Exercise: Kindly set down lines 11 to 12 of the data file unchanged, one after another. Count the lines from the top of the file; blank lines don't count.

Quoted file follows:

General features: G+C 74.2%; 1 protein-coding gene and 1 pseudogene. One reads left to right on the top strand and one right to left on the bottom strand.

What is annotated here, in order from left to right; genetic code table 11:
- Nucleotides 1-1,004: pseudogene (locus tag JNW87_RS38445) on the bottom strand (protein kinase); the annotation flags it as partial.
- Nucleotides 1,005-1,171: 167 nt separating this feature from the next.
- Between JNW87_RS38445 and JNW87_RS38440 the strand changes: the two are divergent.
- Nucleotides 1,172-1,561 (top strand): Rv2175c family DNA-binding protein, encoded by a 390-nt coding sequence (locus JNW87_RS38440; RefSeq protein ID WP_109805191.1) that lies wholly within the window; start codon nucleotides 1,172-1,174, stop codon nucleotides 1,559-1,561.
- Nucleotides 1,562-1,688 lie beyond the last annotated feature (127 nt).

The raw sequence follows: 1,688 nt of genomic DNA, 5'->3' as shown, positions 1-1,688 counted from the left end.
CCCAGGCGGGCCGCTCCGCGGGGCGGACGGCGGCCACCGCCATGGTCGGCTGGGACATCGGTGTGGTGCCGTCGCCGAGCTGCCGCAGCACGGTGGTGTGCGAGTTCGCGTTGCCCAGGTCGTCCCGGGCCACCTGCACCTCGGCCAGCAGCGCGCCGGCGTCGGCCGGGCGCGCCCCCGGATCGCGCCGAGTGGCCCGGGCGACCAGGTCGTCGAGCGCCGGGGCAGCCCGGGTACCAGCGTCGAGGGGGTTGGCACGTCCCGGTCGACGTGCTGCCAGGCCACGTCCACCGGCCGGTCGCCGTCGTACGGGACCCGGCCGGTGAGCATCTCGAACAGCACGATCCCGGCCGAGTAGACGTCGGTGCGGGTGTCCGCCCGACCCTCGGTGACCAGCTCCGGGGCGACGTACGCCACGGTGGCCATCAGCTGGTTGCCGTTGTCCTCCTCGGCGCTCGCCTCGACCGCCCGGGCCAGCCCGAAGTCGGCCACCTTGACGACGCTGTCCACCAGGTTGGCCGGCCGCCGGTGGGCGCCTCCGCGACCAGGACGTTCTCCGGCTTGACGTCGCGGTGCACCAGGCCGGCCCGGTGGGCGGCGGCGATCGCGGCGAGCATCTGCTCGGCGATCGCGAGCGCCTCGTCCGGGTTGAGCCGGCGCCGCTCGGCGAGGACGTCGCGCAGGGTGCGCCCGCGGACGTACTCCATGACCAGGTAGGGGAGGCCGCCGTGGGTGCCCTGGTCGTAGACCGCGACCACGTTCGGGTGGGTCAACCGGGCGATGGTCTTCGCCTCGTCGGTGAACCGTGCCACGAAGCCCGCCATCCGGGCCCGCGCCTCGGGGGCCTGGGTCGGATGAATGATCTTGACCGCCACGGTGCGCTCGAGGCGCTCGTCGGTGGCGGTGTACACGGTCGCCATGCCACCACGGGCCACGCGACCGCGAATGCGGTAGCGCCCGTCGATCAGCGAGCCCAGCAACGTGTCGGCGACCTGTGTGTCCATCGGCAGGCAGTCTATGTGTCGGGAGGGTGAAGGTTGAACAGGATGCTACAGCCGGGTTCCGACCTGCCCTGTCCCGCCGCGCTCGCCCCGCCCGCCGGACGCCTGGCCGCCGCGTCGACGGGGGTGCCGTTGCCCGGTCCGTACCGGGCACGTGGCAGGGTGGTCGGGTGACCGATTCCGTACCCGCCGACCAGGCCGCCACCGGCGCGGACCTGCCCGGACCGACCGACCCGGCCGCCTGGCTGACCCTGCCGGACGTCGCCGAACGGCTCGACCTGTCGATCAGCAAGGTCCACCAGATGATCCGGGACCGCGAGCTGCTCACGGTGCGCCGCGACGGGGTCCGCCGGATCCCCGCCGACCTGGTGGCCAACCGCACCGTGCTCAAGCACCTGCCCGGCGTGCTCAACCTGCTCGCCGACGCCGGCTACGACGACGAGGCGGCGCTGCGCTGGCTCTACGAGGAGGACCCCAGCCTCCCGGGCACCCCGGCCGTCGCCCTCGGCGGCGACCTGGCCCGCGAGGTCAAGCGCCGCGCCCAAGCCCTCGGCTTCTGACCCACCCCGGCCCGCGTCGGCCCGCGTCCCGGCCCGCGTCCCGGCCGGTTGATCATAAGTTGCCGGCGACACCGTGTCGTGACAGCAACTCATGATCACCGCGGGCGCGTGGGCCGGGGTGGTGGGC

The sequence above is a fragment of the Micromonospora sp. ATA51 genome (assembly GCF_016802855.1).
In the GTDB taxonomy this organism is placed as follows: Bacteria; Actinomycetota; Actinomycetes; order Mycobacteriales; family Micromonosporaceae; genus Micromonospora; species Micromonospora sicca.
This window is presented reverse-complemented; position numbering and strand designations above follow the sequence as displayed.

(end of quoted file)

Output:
In the GTDB taxonomy this organism is placed as follows: Bacteria; Actinomycetota; Actinomycetes; order Mycobacteriales; family Micromonosporaceae; genus Micromonospora; species Micromonospora sicca.
This window is presented reverse-complemented; position numbering and strand designations above follow the sequence as displayed.